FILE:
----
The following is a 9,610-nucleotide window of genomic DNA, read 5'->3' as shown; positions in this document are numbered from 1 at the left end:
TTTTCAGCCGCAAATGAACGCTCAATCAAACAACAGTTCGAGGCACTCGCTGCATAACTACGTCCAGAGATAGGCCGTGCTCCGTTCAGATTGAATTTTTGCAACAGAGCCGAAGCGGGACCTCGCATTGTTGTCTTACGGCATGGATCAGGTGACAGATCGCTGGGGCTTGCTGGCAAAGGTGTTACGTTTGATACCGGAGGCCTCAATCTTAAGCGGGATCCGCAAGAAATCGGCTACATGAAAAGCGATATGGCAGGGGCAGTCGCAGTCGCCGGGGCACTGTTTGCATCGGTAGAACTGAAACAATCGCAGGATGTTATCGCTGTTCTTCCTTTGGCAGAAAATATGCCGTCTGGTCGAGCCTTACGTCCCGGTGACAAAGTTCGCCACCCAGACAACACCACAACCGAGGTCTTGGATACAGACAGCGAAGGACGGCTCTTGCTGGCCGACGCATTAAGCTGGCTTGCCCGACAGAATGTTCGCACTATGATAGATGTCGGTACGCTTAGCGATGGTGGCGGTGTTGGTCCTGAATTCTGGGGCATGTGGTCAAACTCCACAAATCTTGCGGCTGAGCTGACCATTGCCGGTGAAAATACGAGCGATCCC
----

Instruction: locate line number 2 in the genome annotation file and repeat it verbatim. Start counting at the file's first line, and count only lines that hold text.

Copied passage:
TTTTCAGCCGCAAATGAACGCTCAATCAAACAACAGTTCGAGGCACTCGCTGCATAACTACGTCCAGAGATAGGCCGTGCTCCGTTCAGATTGAATTTTTGCAACAGAGCCGAAGCGGGACCTCGCATTGTTGTCTTACGGCATGGATCAGGTGACAGATCGCTGGGGCTTGCTGGCAAAGGTGTTACGTTTGATACCGGAGGCCTCAATCTTAAGCGGGATCCGCAAGAAATCGGCTACATGAAAAGCGATATGGCAGGGGCAGTCGCAGTCGCCGGGGCACTGTTTGCATCGGTAGAACTGAAACAATCGCAGGATGTTATCGCTGTTCTTCCTTTGGCAGAAAATATGCCGTCTGGTCGAGCCTTACGTCCCGGTGACAAAGTTCGCCACCCAGACAACACCACAACCGAGGTCTTGGATACAGACAGCGAAGGACGGCTCTTGCTGGCCGACGCATTAAGCTGGCTTGCCCGACAGAATGTTCGCACTATGATAGATGTCGGTACGCTTAGCGATGGTGGCGGTGTTGGTCCTGAATTCTGGGGCATGTGGTCAAACTCCACAAATCTTGCGGCTGAGCTGACCATTGCCGGTGAAAATACGAGCGATCCC